I was incapable of imagining what I had never seen…
Kaori and Kairi are the first twins to survive infancy on the ancient island of Mu, where gender is as fluid as the crashing waves. One was born of fire, the other of water.
But there’s a reason why none have survived before. A prophecy that has haunted the elders since time began. A rivalry destined to sink the entire island beneath a twin catastrophe of volcano and tsunami.
As hatred spills from the forbidden twins like the deadly poison of sacrificed sea snakes, they must decide what matters to them most…
The fight for the island – for tradition and duty.
Or the fight for freedom – for love and light.
I received a copy of this book from NetGalley. All thoughts are my own.
DNF @ 27%
This is now the second book I’ve read this year where an author has promised to explore how society forms when the modern understanding of gender roles is re-interpreted and immediately decides to regress to a strict cisnormative society.
Beneath the Burning Waves piqued my interest with the single line “gender is as fluid as the crashing waves”. I’m always fascinated by how authors explore gender in society, especially once the barrier of binary gender roles is removed or re-interpreted. Outside of all characters using the same set of neo-pronouns mu/mem, roles on the island of Mu are strictly divided by biological sex. Only those with penises are allowed to become “experienced”, or the leaders of this society, as “carriers”, or those with wombs, are intended to focus on producing more children (maymu) for society. Cis couples are paired together by the Experienced and they used to go through a lottery system to decide who would be encouraged to produce children together, tho currently after a famine all couples are encouraged to “Create”. Naturally, sex outside of maymu creation is heavily discouraged.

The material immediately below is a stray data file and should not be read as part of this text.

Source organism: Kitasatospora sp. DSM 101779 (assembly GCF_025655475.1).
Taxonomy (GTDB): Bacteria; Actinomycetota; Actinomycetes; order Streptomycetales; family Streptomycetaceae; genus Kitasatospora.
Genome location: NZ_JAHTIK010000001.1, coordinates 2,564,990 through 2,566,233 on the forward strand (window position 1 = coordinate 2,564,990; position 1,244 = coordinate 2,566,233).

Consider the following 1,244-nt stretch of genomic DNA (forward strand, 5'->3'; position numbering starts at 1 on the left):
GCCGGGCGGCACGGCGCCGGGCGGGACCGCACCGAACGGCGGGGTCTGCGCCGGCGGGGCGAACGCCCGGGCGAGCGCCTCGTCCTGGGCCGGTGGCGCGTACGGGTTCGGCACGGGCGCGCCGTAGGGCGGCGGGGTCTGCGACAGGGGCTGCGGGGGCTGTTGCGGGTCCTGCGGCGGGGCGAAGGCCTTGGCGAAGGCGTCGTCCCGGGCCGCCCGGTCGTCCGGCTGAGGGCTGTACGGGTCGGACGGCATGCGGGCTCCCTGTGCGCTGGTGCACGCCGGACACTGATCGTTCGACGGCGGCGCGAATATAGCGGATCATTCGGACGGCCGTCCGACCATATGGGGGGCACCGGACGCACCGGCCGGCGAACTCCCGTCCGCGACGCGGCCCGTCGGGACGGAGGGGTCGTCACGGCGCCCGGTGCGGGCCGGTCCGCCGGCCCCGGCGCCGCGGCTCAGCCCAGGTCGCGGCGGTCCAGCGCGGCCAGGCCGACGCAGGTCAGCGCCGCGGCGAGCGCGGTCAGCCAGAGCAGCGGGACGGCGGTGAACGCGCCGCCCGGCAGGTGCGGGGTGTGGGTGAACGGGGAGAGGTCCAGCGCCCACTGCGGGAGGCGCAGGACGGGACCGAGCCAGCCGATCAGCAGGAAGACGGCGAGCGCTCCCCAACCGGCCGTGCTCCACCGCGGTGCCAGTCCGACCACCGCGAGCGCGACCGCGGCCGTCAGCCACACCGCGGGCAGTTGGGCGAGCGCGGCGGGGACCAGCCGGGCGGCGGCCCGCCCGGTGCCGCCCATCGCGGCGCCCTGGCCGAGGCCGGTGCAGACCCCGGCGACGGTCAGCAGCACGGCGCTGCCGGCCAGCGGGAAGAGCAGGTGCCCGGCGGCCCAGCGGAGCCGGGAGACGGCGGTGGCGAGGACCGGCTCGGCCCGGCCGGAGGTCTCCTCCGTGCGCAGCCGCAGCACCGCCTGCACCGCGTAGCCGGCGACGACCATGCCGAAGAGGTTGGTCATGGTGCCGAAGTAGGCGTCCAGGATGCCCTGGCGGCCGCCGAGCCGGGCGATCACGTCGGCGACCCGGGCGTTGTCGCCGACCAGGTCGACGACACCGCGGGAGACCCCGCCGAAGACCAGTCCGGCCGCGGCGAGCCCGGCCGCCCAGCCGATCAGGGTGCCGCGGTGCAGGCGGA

Additionally, I found the writing and dialogue to be incredibly confusing, often finding myself re-reading paragraphs to make sure I didn’t miss some context. Characters seemed to be at one location, then another, then suddenly doing something else entirely, sometimes with unlabeled timeskips. The internal monologues felt so choppy and disorienting, partially due to really simple sentence structure that I felt a hard time following anything the characters thought.
Overall, I rate this book a 2/5. The summary offered a lot of potential for a genderfluid society and some interesting worldbuilding, but none of that was delivered.
r/Fantasy 2022-23 Bingo Squares:
- Anti-Hero (hard mode)
- Published in 2022
- BIPOC author
- Features Biological Family Ties